This week on Iron Craft I challenge everyone to make something using a fat quarter of fabric. They could use any other craft supplies in the project but only 18″ x 22″ of fabric. For my project, I originally thought of covering the lampshade in my craft room with some cute fabric but, that just seemed a little boring. Then I realized what I really needed was a pincushion. I have a sweet one that was a gift from Susi.
But I tend to keep that one in the craft room . The problem is when I’m sewing downstairs on the couch, which is where I tend to do a lot of my hand piecing for quilts, I end up using the couch, throw pillows & even my clothes as pincushions. Matt was finding pins everywhere & I ended up sitting on a needle in the couch the other morning. I didn’t need anything too big, just enough to hold a couple of pins & a needle. Then I thought of how convenient it would be if it was right there at hand all the time, or right there on my wrist.
This was such a quick project! An average sewer with a sewing machine could finish it in about an hour or so (even sewn by hand this wouldn’t take long). It’s a great project to use up scrap fabric. Plus, I think it turned out really cute & would make a great present for other crafters & sewers. I was a little worried it might be annoying to wear but, I’ve worn it for two evenings while quilting, it was so handy & comfortable! The trick is to make sure the strap fits tightly so it stays in place on your wrist.
Wristband Pincushion How-To
13″ x 5″ of medium or heavier weight fabric (I used quilting cotton) (you want the length of the fabric to be on the grain*)
matching sewing thread
complimentary embroidery floss (optional)
sewing & embroidery needles (embroidery needle is optional)
compass (or something that is a 4″ circle to use as a template)
stuffing (polyfil, roving, etc…)
fusible interfacing (I used a medium weight)
- Cut out a strip of fabric 8 1/2″ long by 3 1/2″ wide. You want the long edge of the strip to be on the grain* so the wristband won’t stretch. Cut a piece of interfacing that is 8″ long by 1 1/4″ wide. (I have a 6″ wrist & this was the right size for me. You may want to adjust the length for a larger or smaller wrist which means you may need a little more or less fabric.)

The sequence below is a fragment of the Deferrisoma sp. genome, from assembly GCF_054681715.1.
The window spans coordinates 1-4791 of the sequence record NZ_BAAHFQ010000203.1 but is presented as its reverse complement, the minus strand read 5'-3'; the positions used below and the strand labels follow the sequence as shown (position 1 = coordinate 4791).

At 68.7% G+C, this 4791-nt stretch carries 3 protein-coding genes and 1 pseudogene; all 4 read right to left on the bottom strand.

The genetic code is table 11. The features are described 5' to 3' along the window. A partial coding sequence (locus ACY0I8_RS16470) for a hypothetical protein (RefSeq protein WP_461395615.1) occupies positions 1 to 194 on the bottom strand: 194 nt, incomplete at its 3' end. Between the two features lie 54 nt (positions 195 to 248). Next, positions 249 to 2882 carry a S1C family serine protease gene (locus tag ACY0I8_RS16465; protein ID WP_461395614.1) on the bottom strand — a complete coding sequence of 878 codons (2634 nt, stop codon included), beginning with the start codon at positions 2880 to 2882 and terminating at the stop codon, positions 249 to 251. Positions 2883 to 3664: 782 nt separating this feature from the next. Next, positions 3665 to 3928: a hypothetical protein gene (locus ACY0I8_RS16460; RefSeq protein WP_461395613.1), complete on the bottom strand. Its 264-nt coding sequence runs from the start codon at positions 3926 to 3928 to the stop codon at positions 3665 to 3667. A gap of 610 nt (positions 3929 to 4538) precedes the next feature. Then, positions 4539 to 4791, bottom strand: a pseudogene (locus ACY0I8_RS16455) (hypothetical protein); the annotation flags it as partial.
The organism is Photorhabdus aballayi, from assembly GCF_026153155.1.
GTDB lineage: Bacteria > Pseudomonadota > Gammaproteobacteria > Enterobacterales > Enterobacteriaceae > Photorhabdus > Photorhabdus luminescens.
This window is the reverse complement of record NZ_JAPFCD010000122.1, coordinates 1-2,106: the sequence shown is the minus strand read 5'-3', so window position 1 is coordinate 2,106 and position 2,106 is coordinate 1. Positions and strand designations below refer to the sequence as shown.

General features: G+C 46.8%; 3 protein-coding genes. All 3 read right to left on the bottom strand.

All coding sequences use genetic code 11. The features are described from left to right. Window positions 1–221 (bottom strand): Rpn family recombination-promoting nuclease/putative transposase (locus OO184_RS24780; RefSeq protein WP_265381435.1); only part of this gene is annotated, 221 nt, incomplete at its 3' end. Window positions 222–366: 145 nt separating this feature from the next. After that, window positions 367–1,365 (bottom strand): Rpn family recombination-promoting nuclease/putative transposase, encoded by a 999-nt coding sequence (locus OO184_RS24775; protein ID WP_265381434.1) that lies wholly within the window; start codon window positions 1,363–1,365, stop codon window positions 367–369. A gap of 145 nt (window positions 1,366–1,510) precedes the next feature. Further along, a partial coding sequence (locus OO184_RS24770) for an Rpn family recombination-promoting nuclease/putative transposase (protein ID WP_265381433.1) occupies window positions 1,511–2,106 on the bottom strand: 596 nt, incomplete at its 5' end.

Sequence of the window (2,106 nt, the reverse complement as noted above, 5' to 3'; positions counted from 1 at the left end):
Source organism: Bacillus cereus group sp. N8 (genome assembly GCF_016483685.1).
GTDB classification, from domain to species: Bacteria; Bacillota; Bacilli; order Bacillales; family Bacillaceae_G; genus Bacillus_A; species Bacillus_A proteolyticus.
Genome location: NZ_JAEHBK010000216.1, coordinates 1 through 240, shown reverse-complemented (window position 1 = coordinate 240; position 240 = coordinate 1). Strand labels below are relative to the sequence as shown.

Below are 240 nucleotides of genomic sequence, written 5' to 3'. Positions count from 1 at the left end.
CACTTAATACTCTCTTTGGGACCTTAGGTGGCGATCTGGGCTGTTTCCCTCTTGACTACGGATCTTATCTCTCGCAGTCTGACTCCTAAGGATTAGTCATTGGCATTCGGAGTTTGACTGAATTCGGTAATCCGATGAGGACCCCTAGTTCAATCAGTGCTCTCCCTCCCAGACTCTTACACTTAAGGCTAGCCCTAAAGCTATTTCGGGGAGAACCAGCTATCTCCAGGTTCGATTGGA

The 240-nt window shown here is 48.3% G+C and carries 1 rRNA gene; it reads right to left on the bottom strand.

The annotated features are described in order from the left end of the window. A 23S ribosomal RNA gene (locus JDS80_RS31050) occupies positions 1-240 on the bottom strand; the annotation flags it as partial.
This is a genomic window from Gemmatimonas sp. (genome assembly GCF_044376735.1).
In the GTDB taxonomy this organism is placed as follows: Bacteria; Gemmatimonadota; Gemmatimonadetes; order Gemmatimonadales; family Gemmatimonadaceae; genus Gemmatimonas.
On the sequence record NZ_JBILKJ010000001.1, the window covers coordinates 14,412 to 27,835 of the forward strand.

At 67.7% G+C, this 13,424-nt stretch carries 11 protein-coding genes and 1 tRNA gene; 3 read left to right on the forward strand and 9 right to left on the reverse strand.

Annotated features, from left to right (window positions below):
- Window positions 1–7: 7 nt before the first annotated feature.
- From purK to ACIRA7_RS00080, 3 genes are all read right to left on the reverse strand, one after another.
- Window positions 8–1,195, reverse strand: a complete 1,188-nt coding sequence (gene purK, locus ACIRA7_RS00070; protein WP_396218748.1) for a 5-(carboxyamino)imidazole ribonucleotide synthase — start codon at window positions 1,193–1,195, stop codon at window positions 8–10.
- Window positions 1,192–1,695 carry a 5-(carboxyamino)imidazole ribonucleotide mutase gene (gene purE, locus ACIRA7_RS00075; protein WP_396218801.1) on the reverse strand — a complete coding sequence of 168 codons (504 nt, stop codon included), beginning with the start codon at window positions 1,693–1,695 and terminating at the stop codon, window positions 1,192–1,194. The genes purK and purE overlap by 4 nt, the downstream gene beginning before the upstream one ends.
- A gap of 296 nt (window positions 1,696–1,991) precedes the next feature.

- Iron the interfacing centered on one half of the fabric strip as shown in picture 2 above. I find it helped to iron the fabric in half first so I had a center line.
- Fold the wristband in half, right sides together. Sew one short side & the long side with a 1/4″ seam allowance. Clip the corners of the sewn short side if you wish.
- Turn the wristband right side out. Iron the open side under 1/4″ & sew shut with a blind or whip stitch. Press. At this point I top stitched around all the sides for a neater look but this is optional.
- Use your compass or circle template to draw a 4″ circle of fabric. Cut it out. Using your matching thread, baste around the edge of the circle, about 1/4″ in.
- When you pull the basting thread the circle forms a little pouch.
- Stuff the pouch with filling. You want to stuff is as tight as you can.
- Pull the basting thread as tight as you can & then sew back & forth over the seam to close the cushion.
- You have a finished pincushion. When I was sewing mine shut in step 4 I shaped it a little to get an oval but a circle will work well too,
- I embellished my cushion with some french knots made of embroidery floss. This also helped make for a tighter pincushion. Use 3 strands of embroidery floss & an embroidery needle. Come up from the bottom of the cushion & make a french knot at the top center of the cushion. Go back down through to the bottom & pull as tight as possible & knot off. I didn’t think my knot was big enough so I did a second.
- Using the matching thread sew the pincushion to the center of the wristband. I went around twice to make sure it was tightly on.
- Cut two piece of velcro about 1/4″ shorter than the wristband & sew them on. I attach them with a little fabric glue first to help hold them on but, it;s not necessary.
- If you don’t want to see the stitching on the velcro on the outside of your wristband only sew through one layer of the fabric.
* How do you know which way the grain runs on your fabric? The grain runs with the selvage so, if you have a selvage edge it’s very easy to figure out. If you don’t, try grabbing two opposing edges of the fabric & pulling. If the fabric stretches that is not the grain, if it doesn’t stretch that is the grain.